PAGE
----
Irish premier Micheal Martin has described the Brexit talks as being on a “knife-edge” and says he is not “overly optimistic” about a breakthrough.
As an EU official said that any deal was “definitely” not going to be reached by Sunday night, the Taoiseach reckoned that his gut feeling was that it was 50-50 on whether a Brexit deal would be achieved at all.
Negotiations resumed in Brussels on Sunday after Boris Johnson and European Commission president Ursula von der Leyen gave the green light for talks to resume.
The discussions on reaching a trade deal are entering their final days, with both sides hoping to overcome significant differences on fair competition and fishing rights.
Mr Martin said it is very important that “common sense prevails” and that a post-Brexit trade deal is reached.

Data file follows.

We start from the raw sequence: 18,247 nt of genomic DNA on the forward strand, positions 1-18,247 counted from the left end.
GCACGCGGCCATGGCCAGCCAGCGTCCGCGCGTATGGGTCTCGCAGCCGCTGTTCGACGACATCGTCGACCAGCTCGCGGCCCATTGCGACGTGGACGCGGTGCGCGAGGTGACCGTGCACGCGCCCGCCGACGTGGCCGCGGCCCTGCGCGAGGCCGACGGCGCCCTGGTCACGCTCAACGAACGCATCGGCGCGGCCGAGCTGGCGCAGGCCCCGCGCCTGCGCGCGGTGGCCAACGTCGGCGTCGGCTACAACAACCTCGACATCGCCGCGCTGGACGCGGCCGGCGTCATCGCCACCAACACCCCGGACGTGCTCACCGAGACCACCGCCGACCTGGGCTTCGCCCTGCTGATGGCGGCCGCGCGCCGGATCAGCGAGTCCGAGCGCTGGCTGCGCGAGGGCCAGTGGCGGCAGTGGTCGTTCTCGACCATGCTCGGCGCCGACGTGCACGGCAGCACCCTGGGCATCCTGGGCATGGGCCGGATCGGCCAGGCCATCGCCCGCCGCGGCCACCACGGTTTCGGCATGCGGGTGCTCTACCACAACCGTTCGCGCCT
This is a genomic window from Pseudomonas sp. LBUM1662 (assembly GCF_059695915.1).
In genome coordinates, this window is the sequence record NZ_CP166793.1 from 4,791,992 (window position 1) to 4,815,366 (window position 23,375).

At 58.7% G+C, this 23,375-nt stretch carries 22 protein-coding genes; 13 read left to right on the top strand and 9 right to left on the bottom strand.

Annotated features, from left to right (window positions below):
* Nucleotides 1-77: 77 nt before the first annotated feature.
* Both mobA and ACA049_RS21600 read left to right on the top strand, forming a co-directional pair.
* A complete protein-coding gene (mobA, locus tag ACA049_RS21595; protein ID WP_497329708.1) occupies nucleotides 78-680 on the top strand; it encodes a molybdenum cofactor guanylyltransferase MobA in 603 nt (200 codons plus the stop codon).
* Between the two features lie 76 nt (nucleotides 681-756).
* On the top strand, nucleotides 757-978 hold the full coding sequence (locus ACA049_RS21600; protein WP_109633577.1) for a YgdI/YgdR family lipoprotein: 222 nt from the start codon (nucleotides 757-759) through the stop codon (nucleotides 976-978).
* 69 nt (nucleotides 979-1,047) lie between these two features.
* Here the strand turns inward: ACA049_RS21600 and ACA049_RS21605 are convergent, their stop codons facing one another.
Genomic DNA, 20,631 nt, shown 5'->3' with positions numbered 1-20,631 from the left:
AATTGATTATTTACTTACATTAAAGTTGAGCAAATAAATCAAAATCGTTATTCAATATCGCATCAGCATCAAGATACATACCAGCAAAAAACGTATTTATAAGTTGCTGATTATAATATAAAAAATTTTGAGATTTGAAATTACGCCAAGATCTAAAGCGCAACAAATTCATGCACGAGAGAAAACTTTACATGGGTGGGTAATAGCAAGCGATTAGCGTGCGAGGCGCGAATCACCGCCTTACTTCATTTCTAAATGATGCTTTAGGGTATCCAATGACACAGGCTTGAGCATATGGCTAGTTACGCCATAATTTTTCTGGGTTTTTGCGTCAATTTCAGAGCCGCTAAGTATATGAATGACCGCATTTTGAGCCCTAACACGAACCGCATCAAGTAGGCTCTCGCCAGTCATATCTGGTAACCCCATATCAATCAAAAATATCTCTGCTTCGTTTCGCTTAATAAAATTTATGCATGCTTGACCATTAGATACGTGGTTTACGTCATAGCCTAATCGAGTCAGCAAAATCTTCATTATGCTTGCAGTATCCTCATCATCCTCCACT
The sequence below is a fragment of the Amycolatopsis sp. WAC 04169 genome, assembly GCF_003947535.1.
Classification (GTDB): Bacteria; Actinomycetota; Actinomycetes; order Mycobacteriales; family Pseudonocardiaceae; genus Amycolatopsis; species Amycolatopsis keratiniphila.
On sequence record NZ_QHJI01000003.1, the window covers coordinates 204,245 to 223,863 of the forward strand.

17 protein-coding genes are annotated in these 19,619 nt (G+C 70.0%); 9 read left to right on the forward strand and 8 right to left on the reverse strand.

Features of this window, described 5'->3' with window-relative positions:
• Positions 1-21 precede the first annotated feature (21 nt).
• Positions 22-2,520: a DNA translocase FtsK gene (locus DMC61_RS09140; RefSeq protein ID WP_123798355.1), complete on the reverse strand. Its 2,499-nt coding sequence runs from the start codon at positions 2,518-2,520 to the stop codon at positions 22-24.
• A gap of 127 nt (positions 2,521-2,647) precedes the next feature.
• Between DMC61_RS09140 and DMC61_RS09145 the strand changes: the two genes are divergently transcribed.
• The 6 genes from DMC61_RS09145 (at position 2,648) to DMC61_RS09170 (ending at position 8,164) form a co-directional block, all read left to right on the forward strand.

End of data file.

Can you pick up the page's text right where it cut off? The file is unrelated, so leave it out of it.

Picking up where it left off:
“I think the situation is serious and the three issues that prove very difficult to reconcile all the way through the talks are still there to be dealt with,” Mr Martin added.
“Namely, the level field, which is proving particularly difficult, fisheries and of course the dispute resolution mechanism to deal with the level playing field issue.
“My sense is that we are at a very difficult juncture and it’s important that the Zoom talks use every piece of creativity they can, that the participants try and get a resolution.
“Because a no-deal would be very damaging to all concerned, to the United Kingdom, to the Irish economy and indeed to the economies of member states as well.
“It’s very, very important that common sense prevails here and that a deal is done.
“Things are on a knife-edge and it is serious.
“I don’t think one can be overly optimistic about a resolution emerging and my sense, having spoken to some of the key principals here, that this is a very challenging issue to resolve, particularly around the level playing field.”